MLS & Associations

Zillow and Trulia say they’re still competitors

Trulia has signed up 7 more MLSs, more than 60 other deals in progress

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SCOTTSDALE, Ariz. — Executives with Zillow and Trulia say they’ll continue to be competitors, even though the top two listing portals are now under the same roof.

“Beating each other up, sharpening each other, for us that’s going to be there,” Zillow’s Curt Beardsley told a roomful of multiple listing service leaders Thursday at Clareity Consulting’s MLS Workshop. “The game will happen, the game will start and we’re going to be ready to play.”

MLSs will now interact with Zillow and Trulia as one organization — Zillow Group — but not from a brand perspective.

“You will see Trulia and Zillow as two distinct brands. They will be competitive,” Beardsley said.

In the last few days, as it faces the prospect that it could lose its data feed from listing syndicator ListHub, Trulia has signed seven new agreements with MLSs, bringing up to 132 the number of MLSs feeding listings directly to Trulia, said Trulia’s Alon Chaver.

There are more than 60 new deals “in the queue,” Chaver said.

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In a separate session Beardsley noted that, going forward, any new direct feed contracts with MLSs will be under the guise of Zillow Group and encompass both sites.

Beating each other up, sharpening each other, for us that’s going to be there."

One audience member noted that when Zillow bought Trulia, the company also acquired realestate.com and its brokerage licenses. What did Zillow intend to do with those licenses?

Neither Beardsley nor Chaver answered the question directly. But Beardsley said Zillow Group had no issue putting a noncompete clause into direct feed agreements saying that the company will not compete as an MLS or a broker.

“There is no interest in becoming a broker or utilizing that data,” Beardsley said.

That noncompete clause would not prevent Zillow from offering MLSs or brokers back-end technology as suggested by another conference speaker, he said.

“It does not prevent us from offering technology, but right now that is not in our scope … partly because the industry is not ready for it.”

Zillow does have “cool technology” that would be useful to MLSs, he said, pointing in part to Retsly, which Zillow acquired last year. But he didn’t anticipate any such offerings in either 2015 or 2016.

Homes.com exec Andy Woolley said the nation’s fourth most popular listing site would continue its focus on audience quality this year.

“Last year traffic was up 53 percent and lead count was up” almost as much, he said.

Most of homes.com’s audience is organic, Woolley said — less than 3 percent is paid traffic.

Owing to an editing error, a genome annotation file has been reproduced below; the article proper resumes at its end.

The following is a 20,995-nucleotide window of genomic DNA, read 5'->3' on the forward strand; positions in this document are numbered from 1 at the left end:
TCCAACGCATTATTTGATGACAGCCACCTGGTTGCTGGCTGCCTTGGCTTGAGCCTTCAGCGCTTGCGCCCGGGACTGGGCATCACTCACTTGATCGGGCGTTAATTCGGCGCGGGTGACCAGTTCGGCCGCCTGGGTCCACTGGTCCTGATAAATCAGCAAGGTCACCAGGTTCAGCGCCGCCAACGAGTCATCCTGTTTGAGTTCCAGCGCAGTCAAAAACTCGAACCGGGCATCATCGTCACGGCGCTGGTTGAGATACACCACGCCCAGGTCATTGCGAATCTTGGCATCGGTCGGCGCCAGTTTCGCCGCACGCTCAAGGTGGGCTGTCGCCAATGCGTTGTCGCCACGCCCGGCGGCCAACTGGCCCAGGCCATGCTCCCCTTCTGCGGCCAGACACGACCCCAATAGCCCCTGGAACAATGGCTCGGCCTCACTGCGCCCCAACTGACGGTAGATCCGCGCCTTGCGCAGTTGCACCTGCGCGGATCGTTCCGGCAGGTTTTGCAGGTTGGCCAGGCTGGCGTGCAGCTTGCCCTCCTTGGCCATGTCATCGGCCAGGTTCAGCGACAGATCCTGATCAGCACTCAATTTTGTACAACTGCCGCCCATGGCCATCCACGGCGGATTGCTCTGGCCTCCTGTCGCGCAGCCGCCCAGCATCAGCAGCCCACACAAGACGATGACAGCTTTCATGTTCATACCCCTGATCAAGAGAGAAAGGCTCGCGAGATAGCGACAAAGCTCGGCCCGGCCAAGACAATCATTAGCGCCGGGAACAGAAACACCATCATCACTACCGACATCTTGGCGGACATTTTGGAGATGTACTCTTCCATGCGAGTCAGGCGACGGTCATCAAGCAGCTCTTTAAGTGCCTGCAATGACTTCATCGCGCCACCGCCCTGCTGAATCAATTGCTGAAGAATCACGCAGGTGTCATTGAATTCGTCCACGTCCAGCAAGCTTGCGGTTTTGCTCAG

Homes.com doesn’t have as much traffic as its competitors, but “for our advertisers, quality is more important than quantity,” he said.

Realtor.com may now be partly owned by the same company that owns realestate.com.au, but that doesn’t mean that’s where the site is headed, according to Move Inc. exec Russ Cofano.

Clareity CEO Gregg Larson had earlier noted that REA Group Limited, which now owns a 20 percent stake in Move as a result of the News Corp. acquisition, “punished the industry in Australia” with its agent advertising fees.

REA Group operates realestate.com.au, an Australian site that generates most of its revenue from fees it charges brokers and agents to list their properties.

“REA Group in a country as small as Australia is bigger than Zillow,” in terms of valuation, Larson said, because not only does the company generate considerable revenue, but much of it is profit.

REA Group’s $6.46 billion market cap demonstrates investor confidence in the company’s ability to grow revenue by 25 percent in the last six months of 2014, to $261.5 million, which helped boost net profits by 34 percent, to $94.7 million (all figures in Australian dollars). During the same period (the second half of 2014), Zillow posted a $26.9 million net loss on $181 million in revenue.

“They beat their competitors, they race hard,” Larson said of REA Group. “Zillow’s fighting back and it’s going to be an interesting year.”

But Cofano said, point-blank, “We’re not going to be REA” — an assurance also provided last month by News Corp. Executive Chairman Rupert Murdoch at Real Estate Connect New York City.

Cofano said little about realtor.com’s future plans, but hinted at upcoming changes on listing display pages.

He also noted that Move had been approached by MLSs asking why their agreement with realtor.com should be different than that of any other portal.

“It is different. I’m willing to get on a plane and meet with you. We will tell you point by point by point why we are different,” he said.

“We certainly believe that that there are certain things that should apply to everybody, but broad brush strokes to the lowest common denominator is not good for your members.”

Zillow's Steve Allen, Trulia's John Whitney, Homes.com's Andy Woolley and Move's Russ Cofano compete in a boat race.

Zillow’s Steve Allen, Trulia’s John Whitney, Homes.com’s Andy Woolley and Move’s Russ Cofano compete in a boat race.

After Thursday’s conference sessions, executives representing the four portals participated in a more lighthearted version of their rivalry: a remote-control boat race. Zillow won.

Email Andrea V. Brambila.

Editor’s note: This story has been updated with statistics from REA Group’s most recent report to investors. A previous version of the story included a quote that overstated REA Group’s profits.